After standing in a crowd of impatient students for more than 45 minutes, UC Berkeley student Max Murphy decided not to participate in what should have been a milestone in life: walking across the stage in his university’s commencement ceremony.
Murphy, a recent graduate in the department of molecular and cell biology, was one of 3,900 graduating students who were left frustrated with the logistics of Saturday’s general commencement, which was held at Memorial Stadium for the first time in 44 years. Many attendees reported that they waited for as long as two hours before being able to walk across the stage because of the rush of students who stood up to get in line.
“I thought commencement was really embarrassing,” Murphy said, “both for the university but also for the students who decided to act that way and mob the stage.”
Although students were supposed to rise from their seats in sequence — according to rows organized by color — many students allegedly cut to the front of the line, resulting in a large cluster of graduates at either end of the stage. While Murphy was critical of the students themselves, other students took aim at what they perceived as a lack of adequate staffing and planning for the event.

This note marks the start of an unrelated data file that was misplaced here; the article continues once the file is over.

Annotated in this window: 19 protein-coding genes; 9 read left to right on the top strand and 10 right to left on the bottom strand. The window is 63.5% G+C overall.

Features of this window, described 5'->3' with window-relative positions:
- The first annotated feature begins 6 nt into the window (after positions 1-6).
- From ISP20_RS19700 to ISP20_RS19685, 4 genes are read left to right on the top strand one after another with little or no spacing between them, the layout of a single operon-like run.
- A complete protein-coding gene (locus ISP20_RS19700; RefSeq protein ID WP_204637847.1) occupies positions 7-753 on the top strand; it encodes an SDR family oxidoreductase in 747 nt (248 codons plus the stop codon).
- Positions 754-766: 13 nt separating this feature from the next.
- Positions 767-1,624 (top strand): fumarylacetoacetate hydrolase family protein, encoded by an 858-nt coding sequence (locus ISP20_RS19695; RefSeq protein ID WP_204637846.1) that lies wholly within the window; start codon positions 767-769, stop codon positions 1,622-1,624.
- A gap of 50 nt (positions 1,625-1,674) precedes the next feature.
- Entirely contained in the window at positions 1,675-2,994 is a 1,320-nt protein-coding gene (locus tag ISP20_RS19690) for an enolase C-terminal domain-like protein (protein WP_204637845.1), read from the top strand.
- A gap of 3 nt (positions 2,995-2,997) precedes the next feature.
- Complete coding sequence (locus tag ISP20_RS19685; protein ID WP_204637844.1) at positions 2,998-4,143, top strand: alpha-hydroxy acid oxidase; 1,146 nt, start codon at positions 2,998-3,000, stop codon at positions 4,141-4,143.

“I shouldn’t have been embarrassed at the sheer disorganization shown at commencement,” said UC Berkeley student Greg Struck, who posted a comment in the UC Berkeley Class of 2013 Facebook page that has received nearly 100 “likes” and 86 responses by fellow students sharing similar experiences.
“I paid well over $100 for tickets just as many other people did,” Struck’s popular comment reads. “Where did those funds go?”
According to UC spokesperson Jose Rodriguez, the UC Berkeley university relations department is responsible for the overall organization of commencement and worked with the Senior Class Council and Intercollegiate Athletics on planning for the day.
Rodriguez acknowledged that the “confusion caused by some students getting up before their rows were called caused frustrations” and said that the university is “listening to all feedback and working to ensure that such problems do not occur in future ceremonies.”
In addition to the problems with crowd organization, the ceremony lacked enough seats to accommodate all of the attendees. Around 20 graduates did not have seats and were asked to sit on the artificial turf floor of Memorial Stadium.
Eli Wirtschafter, one student without a seat, said that although he was “sort of amused” to be sitting on the ground and found it comfortable, some of his friends and his parents felt it was an undignified way to celebrate commencement. Wirtschafter said he looks forward to the undergraduate interdisciplinary studies commencement later this week, when he will deliver the student speech as the departmental citation winner.